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Randy's UFC Return: A Losing Proposition

Kelvin Kuo-USA TODAY Sports

An interesting thing happened a few nights ago while I was channel surfing. I got a chance to watch Rocky IV for the 11,378th time.

What made it interesting is not the fact that I could recite the dialogue verbatim (that's more sad than interesting), but that it was early in the movie, when Apollo Creed had a moment of clarity.

Sloshing around in his pool, still buff and light on his feet, Apollo watches a hulking menace named Ivan Drago clomp around and slander the name of American boxing. The former champ decides he's still got it, despite retiring after a decisive defeat, and that he has the experience to overwhelm the much larger opponent.

He even takes the time to get on his soapbox and explain why a fighter can never walk away, even at his age.

I wish Randy Couture could have taken time off from his training to watch this. It's not often I compare real life to a fictional story, but in my mind Randy Couture, like Apollo Creed, cannot win.

It just isn't in the script.

I call it a script because we've seen it over and over. Not just in mixed martial arts but in all sports. And we know how it ends.

If Ken Shamrock had retired after knocking out Kimo Leopoldo at UFC 48, we would probably regard him with a certain amount of esteem, even adding the "Hall-of Famer" title to his name without sarcasm.

Instead he's become a punchline, synonymous with everything that's wrong with the UFC of yesteryear.

Randy Couture, on the other hand, went out on top.

Despite being handily defeated by Chuck Liddell in their last two encounters, Randy still gets a hero's welcome at personal appearances and in the commentator's booth.

In fact, he's so beloved, his reputation as a fighter and as an ambassador to the sport will grow to near mythical proportions. Well, it might have anyway, had he not come out of retirement to remind us he's still mortal.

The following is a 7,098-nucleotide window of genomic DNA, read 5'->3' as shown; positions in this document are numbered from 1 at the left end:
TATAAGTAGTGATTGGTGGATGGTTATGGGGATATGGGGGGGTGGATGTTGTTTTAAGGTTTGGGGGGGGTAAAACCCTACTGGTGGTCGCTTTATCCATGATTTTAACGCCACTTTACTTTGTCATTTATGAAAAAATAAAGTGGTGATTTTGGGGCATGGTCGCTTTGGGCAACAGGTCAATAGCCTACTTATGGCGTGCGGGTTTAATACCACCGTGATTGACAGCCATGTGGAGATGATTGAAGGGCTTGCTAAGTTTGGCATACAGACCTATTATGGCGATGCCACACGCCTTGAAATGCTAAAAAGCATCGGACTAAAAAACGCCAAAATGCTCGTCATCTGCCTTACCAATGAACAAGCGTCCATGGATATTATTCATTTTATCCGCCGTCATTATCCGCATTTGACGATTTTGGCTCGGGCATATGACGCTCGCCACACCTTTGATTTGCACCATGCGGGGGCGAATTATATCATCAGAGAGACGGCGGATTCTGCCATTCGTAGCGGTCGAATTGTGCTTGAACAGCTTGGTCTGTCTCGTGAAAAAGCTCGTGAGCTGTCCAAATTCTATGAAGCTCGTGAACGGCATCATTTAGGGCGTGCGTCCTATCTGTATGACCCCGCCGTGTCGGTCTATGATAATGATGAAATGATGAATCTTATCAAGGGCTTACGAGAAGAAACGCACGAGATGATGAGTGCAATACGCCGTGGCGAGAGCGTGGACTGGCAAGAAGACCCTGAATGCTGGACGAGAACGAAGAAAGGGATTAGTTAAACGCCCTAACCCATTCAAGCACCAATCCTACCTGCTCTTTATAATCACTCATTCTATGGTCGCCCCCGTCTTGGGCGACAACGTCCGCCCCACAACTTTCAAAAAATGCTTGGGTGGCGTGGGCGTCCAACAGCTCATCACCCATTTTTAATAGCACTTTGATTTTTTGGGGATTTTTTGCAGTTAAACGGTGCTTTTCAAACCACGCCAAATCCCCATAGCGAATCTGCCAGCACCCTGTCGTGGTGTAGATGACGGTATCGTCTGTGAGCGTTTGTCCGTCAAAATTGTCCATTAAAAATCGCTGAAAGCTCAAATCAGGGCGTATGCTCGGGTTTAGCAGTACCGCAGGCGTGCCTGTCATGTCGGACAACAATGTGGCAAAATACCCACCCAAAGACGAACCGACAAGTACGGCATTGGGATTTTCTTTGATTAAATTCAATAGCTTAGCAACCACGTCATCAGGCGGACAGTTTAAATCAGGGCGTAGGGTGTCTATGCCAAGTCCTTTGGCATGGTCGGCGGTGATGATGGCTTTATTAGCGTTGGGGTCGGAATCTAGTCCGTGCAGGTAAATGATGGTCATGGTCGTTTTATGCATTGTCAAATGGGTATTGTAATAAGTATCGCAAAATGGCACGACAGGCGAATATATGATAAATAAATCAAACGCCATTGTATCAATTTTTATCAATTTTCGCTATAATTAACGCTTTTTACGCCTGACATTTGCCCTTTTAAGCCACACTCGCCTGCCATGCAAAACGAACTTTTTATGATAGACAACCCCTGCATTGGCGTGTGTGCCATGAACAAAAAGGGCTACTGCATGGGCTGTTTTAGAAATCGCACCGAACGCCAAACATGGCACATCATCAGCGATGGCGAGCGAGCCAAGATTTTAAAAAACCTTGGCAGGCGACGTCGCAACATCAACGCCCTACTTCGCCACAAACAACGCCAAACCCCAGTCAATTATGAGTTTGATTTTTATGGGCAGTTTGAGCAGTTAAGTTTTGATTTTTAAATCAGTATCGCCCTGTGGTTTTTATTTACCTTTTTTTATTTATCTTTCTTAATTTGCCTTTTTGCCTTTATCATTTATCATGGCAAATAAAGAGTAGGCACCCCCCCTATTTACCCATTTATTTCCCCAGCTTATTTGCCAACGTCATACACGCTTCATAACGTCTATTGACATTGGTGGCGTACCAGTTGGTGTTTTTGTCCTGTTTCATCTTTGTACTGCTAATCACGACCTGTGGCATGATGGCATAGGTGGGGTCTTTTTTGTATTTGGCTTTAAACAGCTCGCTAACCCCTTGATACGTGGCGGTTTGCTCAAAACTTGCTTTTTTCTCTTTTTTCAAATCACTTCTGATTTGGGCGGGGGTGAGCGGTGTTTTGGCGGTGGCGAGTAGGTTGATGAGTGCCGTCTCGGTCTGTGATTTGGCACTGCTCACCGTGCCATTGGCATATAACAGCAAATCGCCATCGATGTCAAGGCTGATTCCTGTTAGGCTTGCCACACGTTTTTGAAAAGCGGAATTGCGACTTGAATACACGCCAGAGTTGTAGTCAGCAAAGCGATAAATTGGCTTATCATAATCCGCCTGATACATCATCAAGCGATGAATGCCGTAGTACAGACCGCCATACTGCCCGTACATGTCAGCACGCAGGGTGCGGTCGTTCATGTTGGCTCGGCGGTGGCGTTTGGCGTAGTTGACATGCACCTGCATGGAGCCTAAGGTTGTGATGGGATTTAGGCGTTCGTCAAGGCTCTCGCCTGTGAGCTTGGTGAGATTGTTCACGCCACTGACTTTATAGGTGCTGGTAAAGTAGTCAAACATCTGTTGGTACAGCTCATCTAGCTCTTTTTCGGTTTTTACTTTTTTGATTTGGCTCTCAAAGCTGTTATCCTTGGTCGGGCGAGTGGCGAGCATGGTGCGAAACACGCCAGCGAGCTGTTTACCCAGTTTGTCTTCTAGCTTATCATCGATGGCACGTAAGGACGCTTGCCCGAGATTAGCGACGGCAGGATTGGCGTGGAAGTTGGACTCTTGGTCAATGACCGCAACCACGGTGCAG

This is why I consider Zuffa to be even more foolish for wanting this fight than Randy Couture. The popularity of the UFC has exploded. There is no denying that.

Pay-per-view (PPV) buys are through the roof, and fighters from competing organizations are defecting to try their luck in the land of milk and honey.

And why not?

What was once considered an organized freak show is quickly becoming the pinnacle of mixed martial arts. One that is starting to pay very handsomely for the sport's top fighters.

I would warn Dana White to put down his wine glass for a brief moment to consider a phrase that no person or business wants to hear when they've finally made it big:

Proceed with caution.

The UFC owes a lot of its success to its hit television show The Ultimate Fighter (TUF). It has been responsible for generating an entirely new fan base that has business booming.

What percentage of these fans that are here today that will still be here tomorrow I cannot say. Casual fans, and the UFC has them, are only loyal if they're able to connect with the product.

TUF fans know Randy Couture. He won their hearts through his stint as coach on the reality show and his subsequent fight with Chuck Liddell.